Had COVID-19 already? You're now less likely to get the new BA.5

Breakthrough infections with the newer subvariant were less likely for those with previous BA.1 or BA.2 infections

September 2, 2022

2022-09-02 News Standard Article Feature@2x

A study conducted with data from Portugal shows that previous infections by the BA.1 and BA.2 Omicron COVID-19 variants, dominant earlier this year, confer protection against the highly transmissible and increasingly prevalent BA.5 variant, especially for people with more recent infections.

“Previous SARS-CoV-2 infection appeared to have a protective effect against BA.5 infection,” said Ruy Ribeiro, a Los Alamos National Laboratory scientist on the project. “In addition, this protection was at its best for those whose previous infection was with the BA.1 or BA.2 variants, more so than with the older Delta and original Wuhan forms.”

The study was presented this week in The New England Journal of Medicine. The research is particularly timely. Modified vaccines under clinical trials — and, in the case of Moderna and Pfizer, just approved by the FDA — are bivalent, meaning they include the ancestral variant and the new BA.5 variants, Ribeiro said.

“In addition, clinical data supporting the newly approved vaccine shows that one gets better immune function with more similar variants included in the vaccine,” he said. “This would be akin to the case of influenza vaccines, which must be updated every year.”

Perception vs. reality

There has been a perception that the protection afforded by previous BA.1 or BA.2 infection is low, the paper notes, given the high number of BA.5 infections among persons with previous BA.1 or BA.2 infection. But this is not so, Ribeiro said. “Our data indicate that this perception is probably a consequence of the larger pool of persons with BA.1 or BA.2 infection than with infection by other earlier variants, and that perception is not supported by the data,” at least in Portugal.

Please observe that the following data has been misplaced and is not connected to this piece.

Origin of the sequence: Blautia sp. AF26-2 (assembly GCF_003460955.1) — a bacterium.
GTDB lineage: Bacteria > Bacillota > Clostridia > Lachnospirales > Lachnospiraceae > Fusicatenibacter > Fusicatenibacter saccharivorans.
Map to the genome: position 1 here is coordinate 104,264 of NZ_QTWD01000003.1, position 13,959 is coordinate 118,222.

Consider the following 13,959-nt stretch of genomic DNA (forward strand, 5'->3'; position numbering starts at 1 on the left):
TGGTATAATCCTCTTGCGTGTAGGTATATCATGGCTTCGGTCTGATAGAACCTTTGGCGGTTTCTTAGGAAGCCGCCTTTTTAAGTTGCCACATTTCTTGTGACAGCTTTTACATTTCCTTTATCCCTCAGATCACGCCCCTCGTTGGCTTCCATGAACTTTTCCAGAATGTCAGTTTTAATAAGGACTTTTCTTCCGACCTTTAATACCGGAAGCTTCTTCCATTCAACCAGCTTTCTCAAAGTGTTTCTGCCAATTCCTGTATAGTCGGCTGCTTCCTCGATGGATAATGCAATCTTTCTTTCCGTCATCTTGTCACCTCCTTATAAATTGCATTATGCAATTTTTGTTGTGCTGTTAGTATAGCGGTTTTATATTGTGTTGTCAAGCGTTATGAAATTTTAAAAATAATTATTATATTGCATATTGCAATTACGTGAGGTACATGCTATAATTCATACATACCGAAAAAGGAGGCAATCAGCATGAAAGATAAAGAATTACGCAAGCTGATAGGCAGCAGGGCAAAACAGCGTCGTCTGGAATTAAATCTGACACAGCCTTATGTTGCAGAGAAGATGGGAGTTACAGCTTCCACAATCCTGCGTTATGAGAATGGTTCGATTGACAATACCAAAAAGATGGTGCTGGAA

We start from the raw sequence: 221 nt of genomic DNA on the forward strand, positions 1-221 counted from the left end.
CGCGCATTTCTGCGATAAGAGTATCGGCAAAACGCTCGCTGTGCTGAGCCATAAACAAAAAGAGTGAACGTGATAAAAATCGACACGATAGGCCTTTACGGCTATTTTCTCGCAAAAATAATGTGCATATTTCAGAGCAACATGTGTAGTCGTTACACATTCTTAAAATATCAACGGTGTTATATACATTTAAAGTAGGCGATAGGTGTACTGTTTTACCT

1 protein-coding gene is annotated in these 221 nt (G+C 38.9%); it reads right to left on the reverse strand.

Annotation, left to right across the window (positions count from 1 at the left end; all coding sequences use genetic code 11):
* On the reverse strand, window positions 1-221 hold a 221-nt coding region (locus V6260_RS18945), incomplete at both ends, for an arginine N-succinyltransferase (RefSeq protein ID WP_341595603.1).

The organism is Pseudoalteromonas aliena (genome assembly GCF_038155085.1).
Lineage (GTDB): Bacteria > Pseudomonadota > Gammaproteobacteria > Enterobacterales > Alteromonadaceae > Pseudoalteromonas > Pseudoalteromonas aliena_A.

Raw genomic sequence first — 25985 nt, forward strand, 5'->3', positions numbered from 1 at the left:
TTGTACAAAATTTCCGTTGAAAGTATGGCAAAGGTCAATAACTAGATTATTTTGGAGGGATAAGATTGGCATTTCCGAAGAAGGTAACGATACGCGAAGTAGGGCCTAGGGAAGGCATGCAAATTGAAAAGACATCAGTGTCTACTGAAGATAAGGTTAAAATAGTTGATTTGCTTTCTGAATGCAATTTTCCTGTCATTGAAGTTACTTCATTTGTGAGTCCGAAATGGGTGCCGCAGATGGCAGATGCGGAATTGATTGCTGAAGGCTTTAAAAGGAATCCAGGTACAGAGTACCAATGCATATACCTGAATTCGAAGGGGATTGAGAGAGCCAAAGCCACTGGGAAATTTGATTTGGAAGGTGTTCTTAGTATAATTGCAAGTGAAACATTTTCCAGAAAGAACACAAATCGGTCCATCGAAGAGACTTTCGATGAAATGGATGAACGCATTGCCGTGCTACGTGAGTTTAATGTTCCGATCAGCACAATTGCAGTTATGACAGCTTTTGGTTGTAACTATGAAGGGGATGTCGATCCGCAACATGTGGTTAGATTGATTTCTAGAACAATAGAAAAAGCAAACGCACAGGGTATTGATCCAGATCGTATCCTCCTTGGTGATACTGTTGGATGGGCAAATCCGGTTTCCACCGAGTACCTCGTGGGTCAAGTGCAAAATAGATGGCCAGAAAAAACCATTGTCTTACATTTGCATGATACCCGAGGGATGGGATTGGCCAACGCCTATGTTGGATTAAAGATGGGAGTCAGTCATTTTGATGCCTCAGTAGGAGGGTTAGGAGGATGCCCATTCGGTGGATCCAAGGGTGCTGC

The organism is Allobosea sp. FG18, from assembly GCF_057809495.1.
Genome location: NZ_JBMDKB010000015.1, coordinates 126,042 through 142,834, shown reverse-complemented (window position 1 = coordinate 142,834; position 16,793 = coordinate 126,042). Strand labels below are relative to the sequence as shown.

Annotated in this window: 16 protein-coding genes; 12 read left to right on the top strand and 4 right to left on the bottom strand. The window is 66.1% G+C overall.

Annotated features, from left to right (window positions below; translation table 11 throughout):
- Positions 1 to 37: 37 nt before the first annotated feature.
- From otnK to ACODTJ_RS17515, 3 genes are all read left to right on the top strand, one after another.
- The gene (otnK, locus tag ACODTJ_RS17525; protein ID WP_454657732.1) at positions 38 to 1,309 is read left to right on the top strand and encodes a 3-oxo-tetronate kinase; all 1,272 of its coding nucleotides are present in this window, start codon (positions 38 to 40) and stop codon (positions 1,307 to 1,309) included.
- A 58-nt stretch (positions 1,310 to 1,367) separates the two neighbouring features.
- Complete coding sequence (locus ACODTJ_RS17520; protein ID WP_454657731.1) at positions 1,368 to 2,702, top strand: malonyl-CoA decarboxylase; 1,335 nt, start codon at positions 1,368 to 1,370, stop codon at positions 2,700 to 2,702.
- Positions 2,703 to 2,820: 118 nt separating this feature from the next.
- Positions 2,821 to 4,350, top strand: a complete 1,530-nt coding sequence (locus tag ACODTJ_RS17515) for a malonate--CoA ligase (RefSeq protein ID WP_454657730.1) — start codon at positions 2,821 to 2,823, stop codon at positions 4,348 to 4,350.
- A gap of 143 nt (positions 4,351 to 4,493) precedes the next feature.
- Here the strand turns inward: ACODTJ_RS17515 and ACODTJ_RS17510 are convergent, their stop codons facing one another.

The authors used the national registry of all positive SARS-CoV-2 tests taken in Portugal, where testing was prevalent. They defined groups of people previously infected with different variants and who were followed during a period of BA.5 predominance. The researchers asked the question, “What fraction of the people are reinfected, and how does this fraction differ for people who were previously infected with different variants?”

The risk of reinfection in people previously infected with BA.1/BA.2 infection was smaller than with other variants, and much smaller than the risk of people being infected for the first time with BA.5. This protection is likely due to a combination of BA.1/BA.2 being more similar to BA.5, so the patients’ antibodies are more closely tailored to those variants, and also those infections having been more recent than infections with Delta or other previous variants, so the patients’ immune memory is still “fresh.”

Paper: “Risk of BA.5 Infection among Persons Exposed to Previous SARS-CoV-2 Variants,” DOI: 10.1056/NEJMc2209479

Funding: Work done by Ruy Ribeiro at Los Alamos was supported by the National Institutes of Allergy and Infectious Diseases.